women have held their ground, to win
general acceptance, if not approbation,
from the very quarters where once disapproval came. The very white house
police on guard at the now-closed gates,
presents a smiling exterior.
Resolution of Censure.
"Resolved, That this meeting unqualifiedly censures and denounces
the shameful conduct of the police
during the suffrage pageant just
ended, which denied to the marchers for suffrage their rights to parade freely and unmolested in the
main streets of the capital, and
subjected them to frequent ribald insults from the crowds which all
but overwhelmed them. To these
insults the police in many cases
listened without effort to repress, as
they were but mildly interested
when the marchers were compelled
to go in single file. Such mismanagement would have been a disgrace
in any city, but it is doubly and
trebly a disgrace in the national
capital, which belongs to our citizens, men and women alike."
Dr. Shaw continued her speech after
the resolution had been passed and said
there was consolation in the fact that
all the men who insulted the women
were anti-suffragists, and that anti-suffragist policemen made no attempt to
stop the disorder.
Mrs. Shaw then complimented the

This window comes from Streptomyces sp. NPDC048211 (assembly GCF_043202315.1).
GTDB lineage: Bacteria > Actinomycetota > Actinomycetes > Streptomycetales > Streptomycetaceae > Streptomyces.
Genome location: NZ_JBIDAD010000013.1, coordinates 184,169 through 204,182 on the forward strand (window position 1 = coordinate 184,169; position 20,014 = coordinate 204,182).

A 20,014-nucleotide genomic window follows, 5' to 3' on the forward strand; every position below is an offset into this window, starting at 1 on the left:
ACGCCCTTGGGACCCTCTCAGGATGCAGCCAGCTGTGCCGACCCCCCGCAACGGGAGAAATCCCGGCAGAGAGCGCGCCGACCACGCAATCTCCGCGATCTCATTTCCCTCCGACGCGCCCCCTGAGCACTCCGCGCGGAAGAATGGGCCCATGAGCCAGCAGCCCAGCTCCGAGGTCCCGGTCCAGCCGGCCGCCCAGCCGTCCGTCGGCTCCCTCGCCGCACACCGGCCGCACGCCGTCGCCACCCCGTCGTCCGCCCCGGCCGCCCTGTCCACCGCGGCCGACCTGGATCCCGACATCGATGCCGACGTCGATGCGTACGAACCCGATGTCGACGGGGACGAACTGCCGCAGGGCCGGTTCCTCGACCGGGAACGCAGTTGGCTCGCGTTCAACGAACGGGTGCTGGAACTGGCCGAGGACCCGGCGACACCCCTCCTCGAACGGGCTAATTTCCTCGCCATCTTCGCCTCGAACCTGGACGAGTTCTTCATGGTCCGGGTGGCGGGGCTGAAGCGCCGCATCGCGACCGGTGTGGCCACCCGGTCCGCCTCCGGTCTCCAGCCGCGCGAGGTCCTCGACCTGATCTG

women on their behavior, saying she
had never seen greater dignity and coolness under exasperating provocations
than was displayed during these shameful occurrences which furnish the last
clinching proof of woman's need for
the ballot for the protection denied her
in all walks of life. And with a militant
note in her voice she urged the women
not to be dismayed by this wreck of
their beautifully planned pageant, for
this trifling defeat would appeal to the
justice-loving sense of the great American public and in the end serve as a
great and glorious victory by winning
new recruits and sympathizers. Mrs.
Shaw gave the warmest praise to the
suffragists of Washington, who had
handled everything within their province
with the utmost efficiency, and also
waxed warm in commendation of the voluntary bands of boy scouts who had
risked life and limb in their valiant endeavors to assist the women.